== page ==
While David worked Hugo, our standard poodle, scurried around, sniffing and searching in particular for signs of the pale-coated coyote whose territory includes the Farms.  He or she is larger than Hugo. When he managed to give chase to the coyote one day our dog was left far behind. Of course, for both  running is instinctive but the coyote is much faster.  Better the squirrels and rabbits for Hugo to chase.  They play games with him, ones that always end with them climbing trees and burrowing into wood piles much to Hugo’s exasperation.

So far this winter, David has not seen the red fox who was around much of the summer.  We are quite sure that it was the fox who stole the geese eggs this season.  By the third week of  June there were the original four pair of Canada geese who had come to nest, but no goslings. The fox was spotted here and there all summer but now  David wonders whether it met its match in the muskrat and family who frequent the pond and marsh at West Ridge. In any case, the muskrats have built a lodge in the main marsh where they are sure to be hibernating, sleeping away from the cold.

While all of these lives are being lived in the fields, marshes and forests, the equines chew on their hay and straw for the much of the time.  Bright skies draw them outside, no matter how cold the day, and every now and then games of chase provoke the inimitable sounds of hooves crunching in the snow.  These flurries of action are short-lived, though; better to stand very still and soak up the sunshine.

From this complicated, uncomplicated place we send you our best wishes for a New Year filled with peace, good health and the beauty of the natural world.

Sandra Pady, Founder


I have been in the process for some time of reading through Ben Hart’s exceptionally helpful  website,  Ben is an equine trainer whose positive, supportive training practices can be used with donkeys to great effect.  As his website begins, “Ben has a mission to provide safe, ethical, sustainable behaviour training for horses, donkeys and mules worldwide by using the practical application of the science of behaviour”.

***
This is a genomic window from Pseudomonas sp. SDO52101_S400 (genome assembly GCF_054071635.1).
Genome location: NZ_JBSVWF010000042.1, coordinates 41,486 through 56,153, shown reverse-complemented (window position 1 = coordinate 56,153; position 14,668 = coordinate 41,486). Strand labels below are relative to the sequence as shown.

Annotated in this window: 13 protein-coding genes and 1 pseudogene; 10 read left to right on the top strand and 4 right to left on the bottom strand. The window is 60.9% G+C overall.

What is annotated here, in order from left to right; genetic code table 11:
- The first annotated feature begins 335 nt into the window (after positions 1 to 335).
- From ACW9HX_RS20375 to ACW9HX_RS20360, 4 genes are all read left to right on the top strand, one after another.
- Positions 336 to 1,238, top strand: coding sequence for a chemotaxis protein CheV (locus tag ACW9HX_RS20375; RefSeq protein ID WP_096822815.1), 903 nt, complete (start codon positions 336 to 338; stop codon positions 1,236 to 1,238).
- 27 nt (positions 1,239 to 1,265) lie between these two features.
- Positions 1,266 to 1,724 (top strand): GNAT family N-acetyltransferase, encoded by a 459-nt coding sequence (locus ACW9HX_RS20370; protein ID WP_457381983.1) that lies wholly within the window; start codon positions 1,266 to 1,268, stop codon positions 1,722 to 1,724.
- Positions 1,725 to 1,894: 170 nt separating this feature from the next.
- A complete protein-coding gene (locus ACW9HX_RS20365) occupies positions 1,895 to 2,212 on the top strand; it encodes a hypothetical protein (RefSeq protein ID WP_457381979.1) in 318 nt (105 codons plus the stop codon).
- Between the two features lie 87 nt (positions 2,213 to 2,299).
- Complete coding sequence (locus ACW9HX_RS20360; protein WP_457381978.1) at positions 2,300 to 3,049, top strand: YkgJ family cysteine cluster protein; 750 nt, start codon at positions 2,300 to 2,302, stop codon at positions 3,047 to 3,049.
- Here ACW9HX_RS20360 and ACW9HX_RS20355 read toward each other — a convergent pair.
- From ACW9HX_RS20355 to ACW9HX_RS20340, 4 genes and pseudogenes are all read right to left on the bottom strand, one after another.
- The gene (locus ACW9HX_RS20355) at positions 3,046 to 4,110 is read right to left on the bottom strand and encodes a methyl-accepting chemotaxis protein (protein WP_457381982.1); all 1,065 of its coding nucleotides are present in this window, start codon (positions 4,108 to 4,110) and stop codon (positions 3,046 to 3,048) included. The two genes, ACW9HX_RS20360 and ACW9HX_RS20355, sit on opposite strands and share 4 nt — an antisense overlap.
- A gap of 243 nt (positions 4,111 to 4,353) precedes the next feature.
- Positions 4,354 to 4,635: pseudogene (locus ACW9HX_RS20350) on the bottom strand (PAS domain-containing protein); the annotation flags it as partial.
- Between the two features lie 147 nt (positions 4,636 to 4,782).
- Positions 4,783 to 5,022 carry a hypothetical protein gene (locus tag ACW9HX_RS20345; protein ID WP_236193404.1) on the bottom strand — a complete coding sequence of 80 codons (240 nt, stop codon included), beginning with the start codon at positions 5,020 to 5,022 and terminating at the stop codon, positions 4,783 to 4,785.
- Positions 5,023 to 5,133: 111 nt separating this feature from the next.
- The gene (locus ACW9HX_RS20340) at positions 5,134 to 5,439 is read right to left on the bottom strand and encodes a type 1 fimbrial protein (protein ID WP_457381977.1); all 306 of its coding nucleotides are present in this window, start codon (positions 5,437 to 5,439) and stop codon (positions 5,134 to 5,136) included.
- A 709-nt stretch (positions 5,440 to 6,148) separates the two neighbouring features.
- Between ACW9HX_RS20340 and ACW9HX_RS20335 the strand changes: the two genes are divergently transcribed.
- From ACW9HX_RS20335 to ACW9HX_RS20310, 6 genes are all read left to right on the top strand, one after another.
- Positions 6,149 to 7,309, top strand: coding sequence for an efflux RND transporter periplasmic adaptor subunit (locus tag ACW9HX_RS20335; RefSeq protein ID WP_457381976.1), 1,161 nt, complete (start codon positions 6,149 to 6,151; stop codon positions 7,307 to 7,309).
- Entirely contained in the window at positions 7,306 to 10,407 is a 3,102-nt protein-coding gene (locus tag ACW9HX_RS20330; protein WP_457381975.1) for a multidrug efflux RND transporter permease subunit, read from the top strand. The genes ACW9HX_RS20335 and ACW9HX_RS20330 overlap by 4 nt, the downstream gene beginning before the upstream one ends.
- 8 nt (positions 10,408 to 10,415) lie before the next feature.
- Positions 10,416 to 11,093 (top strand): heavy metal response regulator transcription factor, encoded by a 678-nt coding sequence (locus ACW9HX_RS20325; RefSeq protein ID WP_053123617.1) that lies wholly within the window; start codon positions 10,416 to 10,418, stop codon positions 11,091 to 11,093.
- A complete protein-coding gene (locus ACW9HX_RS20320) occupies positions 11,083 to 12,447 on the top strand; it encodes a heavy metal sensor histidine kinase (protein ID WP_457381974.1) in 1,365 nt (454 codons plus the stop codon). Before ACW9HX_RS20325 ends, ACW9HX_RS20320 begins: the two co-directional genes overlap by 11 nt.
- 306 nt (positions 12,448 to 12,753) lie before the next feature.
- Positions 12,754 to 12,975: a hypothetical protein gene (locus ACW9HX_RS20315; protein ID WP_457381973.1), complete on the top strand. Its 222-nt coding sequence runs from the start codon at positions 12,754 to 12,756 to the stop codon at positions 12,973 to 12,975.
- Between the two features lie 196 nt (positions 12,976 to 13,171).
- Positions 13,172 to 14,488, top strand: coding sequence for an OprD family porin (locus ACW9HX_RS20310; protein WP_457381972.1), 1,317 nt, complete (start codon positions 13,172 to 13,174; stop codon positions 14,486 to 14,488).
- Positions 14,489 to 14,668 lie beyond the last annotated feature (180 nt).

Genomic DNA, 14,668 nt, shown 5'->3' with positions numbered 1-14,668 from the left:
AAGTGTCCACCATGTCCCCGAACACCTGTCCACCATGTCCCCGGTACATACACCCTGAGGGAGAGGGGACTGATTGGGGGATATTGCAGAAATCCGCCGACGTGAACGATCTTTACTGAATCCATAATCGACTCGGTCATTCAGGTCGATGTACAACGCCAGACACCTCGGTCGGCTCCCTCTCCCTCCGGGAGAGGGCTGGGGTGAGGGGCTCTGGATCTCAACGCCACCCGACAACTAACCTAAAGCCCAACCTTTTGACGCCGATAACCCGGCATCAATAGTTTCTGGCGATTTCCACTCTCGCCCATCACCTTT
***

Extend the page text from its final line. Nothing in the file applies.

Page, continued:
The website itself has a wealth of information, clearly presented and best digested in thoughtful doses.   There is much to be learned from his methods and philosophy, and as his points accumulate in the mind a total picture comes gradually into view.

Early on, Ben introduces his students to the practice of creating a ‘shaping plan’  for a particular animal, a plan that relies on small steps and much positive reinforcement while creating freedom for the trainer to be more in the moment with their animal.

The use of the word, ‘shaping’ is singular in itself and it reveals some of the nuances of the Hart philosophy.  According to the  Oxford dictionary to shape is “to create, form, construct, model, mould, fashion, bring into desired or definite figure or form”.  Whatever the end goal, when shaping is involved rigidity, impatience and absolutes have little place.